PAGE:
# Symmetric Form of the Equation of a Line

## Symmetric Form of the Equation of a Line

The symmetric form of the equation of a line is an equation that presents the two variables x and y in relationship to the x-intercept a and the y-intercept b of this line represented in a Cartesian plane.

The symmetric form is presented like this: $$\dfrac{x}{a} + \dfrac{y}{b} =1$$, where a and b are non-zero.

It should be noted that the symmetric form of the equation of a line does not make it possible to find the slope of a line. To do that, you must use the relationship $$\small{m = \dfrac{-b}{a}}$$ where $$m$$ represents the slope of the line. This result is obtained by isolating $$y$$ in the equation $$\small{\dfrac{x}{a} + \dfrac{y}{b} =1}$$ multiplying the two sides by $$b$$ to obtain the functional form of this equation: $$\small{y = \dfrac{–b}{a} x + b}$$, in which the coefficient of x is the slope of the line.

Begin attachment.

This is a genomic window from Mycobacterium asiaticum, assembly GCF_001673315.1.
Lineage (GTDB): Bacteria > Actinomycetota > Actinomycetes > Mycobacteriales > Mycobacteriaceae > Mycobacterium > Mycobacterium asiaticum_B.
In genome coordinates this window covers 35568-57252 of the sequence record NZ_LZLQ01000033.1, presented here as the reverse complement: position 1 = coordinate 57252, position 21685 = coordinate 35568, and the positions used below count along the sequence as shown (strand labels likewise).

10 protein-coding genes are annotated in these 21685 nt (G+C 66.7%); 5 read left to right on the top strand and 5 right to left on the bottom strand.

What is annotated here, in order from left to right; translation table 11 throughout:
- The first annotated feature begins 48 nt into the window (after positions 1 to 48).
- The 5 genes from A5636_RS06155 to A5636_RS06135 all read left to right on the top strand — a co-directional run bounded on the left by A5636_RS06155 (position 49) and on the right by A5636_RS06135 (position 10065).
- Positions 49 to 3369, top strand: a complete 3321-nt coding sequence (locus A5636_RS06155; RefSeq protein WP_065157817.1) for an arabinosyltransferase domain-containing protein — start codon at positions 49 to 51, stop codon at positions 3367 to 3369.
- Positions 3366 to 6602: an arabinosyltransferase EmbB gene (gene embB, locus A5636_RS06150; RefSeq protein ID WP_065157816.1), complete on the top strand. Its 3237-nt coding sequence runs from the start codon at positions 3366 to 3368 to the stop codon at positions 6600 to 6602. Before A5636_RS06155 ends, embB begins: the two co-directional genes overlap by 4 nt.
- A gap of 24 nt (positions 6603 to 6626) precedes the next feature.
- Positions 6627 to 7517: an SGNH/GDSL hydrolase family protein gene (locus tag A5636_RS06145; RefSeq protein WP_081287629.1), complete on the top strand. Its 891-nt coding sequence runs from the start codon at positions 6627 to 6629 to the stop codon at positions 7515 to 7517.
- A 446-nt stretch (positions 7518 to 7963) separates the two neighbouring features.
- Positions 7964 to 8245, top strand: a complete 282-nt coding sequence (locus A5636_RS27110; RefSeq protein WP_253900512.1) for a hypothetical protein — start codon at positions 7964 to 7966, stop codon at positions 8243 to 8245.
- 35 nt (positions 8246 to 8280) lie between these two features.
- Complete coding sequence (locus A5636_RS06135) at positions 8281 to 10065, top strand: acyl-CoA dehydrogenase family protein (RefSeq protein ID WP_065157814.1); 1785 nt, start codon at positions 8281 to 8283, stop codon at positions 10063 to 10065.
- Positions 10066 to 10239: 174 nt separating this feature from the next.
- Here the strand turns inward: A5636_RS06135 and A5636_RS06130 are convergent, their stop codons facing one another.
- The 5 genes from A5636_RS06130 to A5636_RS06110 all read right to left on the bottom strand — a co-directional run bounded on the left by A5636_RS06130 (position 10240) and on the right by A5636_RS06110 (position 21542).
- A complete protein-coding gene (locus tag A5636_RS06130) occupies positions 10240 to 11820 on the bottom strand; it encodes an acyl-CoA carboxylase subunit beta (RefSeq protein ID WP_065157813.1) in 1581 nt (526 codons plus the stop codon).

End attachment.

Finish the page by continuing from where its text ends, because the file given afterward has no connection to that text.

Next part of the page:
### Example

In this illustration, we can see that the coordinates at the origin of the line are ($$\frac{2}{3}$$, 0) and (0, 2), or a = 0.67 and b = 2.

Therefore, the equation of the line in its symmetric form is $$\dfrac{x}{0,67} + \dfrac{y}{2} = 1$$, or $$\dfrac{x}{(\frac{2}{3})} + \dfrac{y}{2} =1$$.

The slope of this line is $$m = \dfrac{-2}{0,67}$$ or $$–3$$.